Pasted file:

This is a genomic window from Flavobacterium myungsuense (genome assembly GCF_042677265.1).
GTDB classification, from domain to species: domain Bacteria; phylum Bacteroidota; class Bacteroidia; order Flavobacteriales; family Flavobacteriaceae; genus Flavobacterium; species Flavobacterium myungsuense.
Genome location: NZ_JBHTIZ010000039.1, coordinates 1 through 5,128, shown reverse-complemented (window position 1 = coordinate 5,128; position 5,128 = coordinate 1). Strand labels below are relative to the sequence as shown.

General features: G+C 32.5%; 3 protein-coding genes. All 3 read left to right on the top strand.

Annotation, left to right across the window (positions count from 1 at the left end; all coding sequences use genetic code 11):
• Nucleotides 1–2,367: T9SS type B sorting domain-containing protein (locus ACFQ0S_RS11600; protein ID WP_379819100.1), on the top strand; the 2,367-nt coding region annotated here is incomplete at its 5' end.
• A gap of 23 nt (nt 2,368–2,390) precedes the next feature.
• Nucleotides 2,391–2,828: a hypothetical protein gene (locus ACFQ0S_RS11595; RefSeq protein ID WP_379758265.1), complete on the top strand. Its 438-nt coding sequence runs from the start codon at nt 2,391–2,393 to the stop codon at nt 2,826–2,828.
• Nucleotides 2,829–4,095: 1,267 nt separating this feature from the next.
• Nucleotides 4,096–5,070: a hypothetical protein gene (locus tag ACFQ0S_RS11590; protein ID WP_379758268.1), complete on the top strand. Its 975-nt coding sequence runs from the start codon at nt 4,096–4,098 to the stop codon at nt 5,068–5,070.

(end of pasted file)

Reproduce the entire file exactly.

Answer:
This is a genomic window from Flavobacterium myungsuense (genome assembly GCF_042677265.1).
GTDB classification, from domain to species: domain Bacteria; phylum Bacteroidota; class Bacteroidia; order Flavobacteriales; family Flavobacteriaceae; genus Flavobacterium; species Flavobacterium myungsuense.
Genome location: NZ_JBHTIZ010000039.1, coordinates 1 through 5,128, shown reverse-complemented (window position 1 = coordinate 5,128; position 5,128 = coordinate 1). Strand labels below are relative to the sequence as shown.

General features: G+C 32.5%; 3 protein-coding genes. All 3 read left to right on the top strand.

Annotation, left to right across the window (positions count from 1 at the left end; all coding sequences use genetic code 11):
• Nucleotides 1–2,367: T9SS type B sorting domain-containing protein (locus ACFQ0S_RS11600; protein ID WP_379819100.1), on the top strand; the 2,367-nt coding region annotated here is incomplete at its 5' end.
• A gap of 23 nt (nt 2,368–2,390) precedes the next feature.
• Nucleotides 2,391–2,828: a hypothetical protein gene (locus ACFQ0S_RS11595; RefSeq protein ID WP_379758265.1), complete on the top strand. Its 438-nt coding sequence runs from the start codon at nt 2,391–2,393 to the stop codon at nt 2,826–2,828.
• Nucleotides 2,829–4,095: 1,267 nt separating this feature from the next.
• Nucleotides 4,096–5,070: a hypothetical protein gene (locus tag ACFQ0S_RS11590; protein ID WP_379758268.1), complete on the top strand. Its 975-nt coding sequence runs from the start codon at nt 4,096–4,098 to the stop codon at nt 5,068–5,070.